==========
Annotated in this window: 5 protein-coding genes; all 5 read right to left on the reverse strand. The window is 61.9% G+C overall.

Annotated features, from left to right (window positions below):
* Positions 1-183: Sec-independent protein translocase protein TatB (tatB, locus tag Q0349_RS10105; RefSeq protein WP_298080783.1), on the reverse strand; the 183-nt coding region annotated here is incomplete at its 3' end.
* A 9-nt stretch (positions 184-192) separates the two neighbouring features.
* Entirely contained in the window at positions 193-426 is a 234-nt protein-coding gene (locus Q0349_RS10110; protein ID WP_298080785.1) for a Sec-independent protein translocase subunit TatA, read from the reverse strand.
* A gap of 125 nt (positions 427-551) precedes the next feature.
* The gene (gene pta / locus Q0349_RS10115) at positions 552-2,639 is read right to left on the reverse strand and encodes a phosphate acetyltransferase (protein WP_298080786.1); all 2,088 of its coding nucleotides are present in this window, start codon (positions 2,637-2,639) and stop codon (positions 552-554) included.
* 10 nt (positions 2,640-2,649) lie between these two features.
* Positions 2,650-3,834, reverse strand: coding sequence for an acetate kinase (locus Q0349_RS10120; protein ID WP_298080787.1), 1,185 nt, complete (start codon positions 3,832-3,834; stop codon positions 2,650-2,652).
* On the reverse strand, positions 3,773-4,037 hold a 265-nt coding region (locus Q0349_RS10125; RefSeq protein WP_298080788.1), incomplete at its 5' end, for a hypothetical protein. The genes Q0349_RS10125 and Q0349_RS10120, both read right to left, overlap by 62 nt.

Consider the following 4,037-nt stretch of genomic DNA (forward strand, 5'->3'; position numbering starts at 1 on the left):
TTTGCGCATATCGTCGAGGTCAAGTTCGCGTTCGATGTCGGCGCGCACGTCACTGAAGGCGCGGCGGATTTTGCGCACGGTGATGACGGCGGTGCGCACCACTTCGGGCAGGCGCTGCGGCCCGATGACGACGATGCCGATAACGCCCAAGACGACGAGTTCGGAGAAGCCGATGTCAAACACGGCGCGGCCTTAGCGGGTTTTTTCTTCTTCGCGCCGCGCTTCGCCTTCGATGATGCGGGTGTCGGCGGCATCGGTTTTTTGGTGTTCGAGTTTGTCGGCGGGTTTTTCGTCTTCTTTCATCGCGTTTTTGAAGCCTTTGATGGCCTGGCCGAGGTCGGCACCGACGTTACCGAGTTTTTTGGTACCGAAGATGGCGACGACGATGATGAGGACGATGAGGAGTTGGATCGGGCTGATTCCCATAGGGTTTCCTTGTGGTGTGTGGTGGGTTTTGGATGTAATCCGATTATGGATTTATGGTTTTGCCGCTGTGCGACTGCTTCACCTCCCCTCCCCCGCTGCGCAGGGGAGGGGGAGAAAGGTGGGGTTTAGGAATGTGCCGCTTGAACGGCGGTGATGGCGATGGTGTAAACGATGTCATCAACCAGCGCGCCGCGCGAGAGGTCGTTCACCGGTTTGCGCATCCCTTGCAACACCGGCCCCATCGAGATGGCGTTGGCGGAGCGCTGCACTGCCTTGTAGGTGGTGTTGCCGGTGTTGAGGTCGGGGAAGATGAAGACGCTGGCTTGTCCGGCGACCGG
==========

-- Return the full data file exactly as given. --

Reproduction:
Annotated in this window: 5 protein-coding genes; all 5 read right to left on the reverse strand. The window is 61.9% G+C overall.

Annotated features, from left to right (window positions below):
* Positions 1-183: Sec-independent protein translocase protein TatB (tatB, locus tag Q0349_RS10105; RefSeq protein WP_298080783.1), on the reverse strand; the 183-nt coding region annotated here is incomplete at its 3' end.
* A 9-nt stretch (positions 184-192) separates the two neighbouring features.
* Entirely contained in the window at positions 193-426 is a 234-nt protein-coding gene (locus Q0349_RS10110; protein ID WP_298080785.1) for a Sec-independent protein translocase subunit TatA, read from the reverse strand.
* A gap of 125 nt (positions 427-551) precedes the next feature.
* The gene (gene pta / locus Q0349_RS10115) at positions 552-2,639 is read right to left on the reverse strand and encodes a phosphate acetyltransferase (protein WP_298080786.1); all 2,088 of its coding nucleotides are present in this window, start codon (positions 2,637-2,639) and stop codon (positions 552-554) included.
* 10 nt (positions 2,640-2,649) lie between these two features.
* Positions 2,650-3,834, reverse strand: coding sequence for an acetate kinase (locus Q0349_RS10120; protein ID WP_298080787.1), 1,185 nt, complete (start codon positions 3,832-3,834; stop codon positions 2,650-2,652).
* On the reverse strand, positions 3,773-4,037 hold a 265-nt coding region (locus Q0349_RS10125; RefSeq protein WP_298080788.1), incomplete at its 5' end, for a hypothetical protein. The genes Q0349_RS10125 and Q0349_RS10120, both read right to left, overlap by 62 nt.

Consider the following 4,037-nt stretch of genomic DNA (forward strand, 5'->3'; position numbering starts at 1 on the left):
TTTGCGCATATCGTCGAGGTCAAGTTCGCGTTCGATGTCGGCGCGCACGTCACTGAAGGCGCGGCGGATTTTGCGCACGGTGATGACGGCGGTGCGCACCACTTCGGGCAGGCGCTGCGGCCCGATGACGACGATGCCGATAACGCCCAAGACGACGAGTTCGGAGAAGCCGATGTCAAACACGGCGCGGCCTTAGCGGGTTTTTTCTTCTTCGCGCCGCGCTTCGCCTTCGATGATGCGGGTGTCGGCGGCATCGGTTTTTTGGTGTTCGAGTTTGTCGGCGGGTTTTTCGTCTTCTTTCATCGCGTTTTTGAAGCCTTTGATGGCCTGGCCGAGGTCGGCACCGACGTTACCGAGTTTTTTGGTACCGAAGATGGCGACGACGATGATGAGGACGATGAGGAGTTGGATCGGGCTGATTCCCATAGGGTTTCCTTGTGGTGTGTGGTGGGTTTTGGATGTAATCCGATTATGGATTTATGGTTTTGCCGCTGTGCGACTGCTTCACCTCCCCTCCCCCGCTGCGCAGGGGAGGGGGAGAAAGGTGGGGTTTAGGAATGTGCCGCTTGAACGGCGGTGATGGCGATGGTGTAAACGATGTCATCAACCAGCGCGCCGCGCGAGAGGTCGTTCACCGGTTTGCGCATCCCTTGCAACACCGGCCCCATCGAGATGGCGTTGGCGGAGCGCTGCACTGCCTTGTAGGTGGTGTTGCCGGTGTTGAGGTCGGGGAAGATGAAGACGCTGGCTTGTCCGGCGACCGG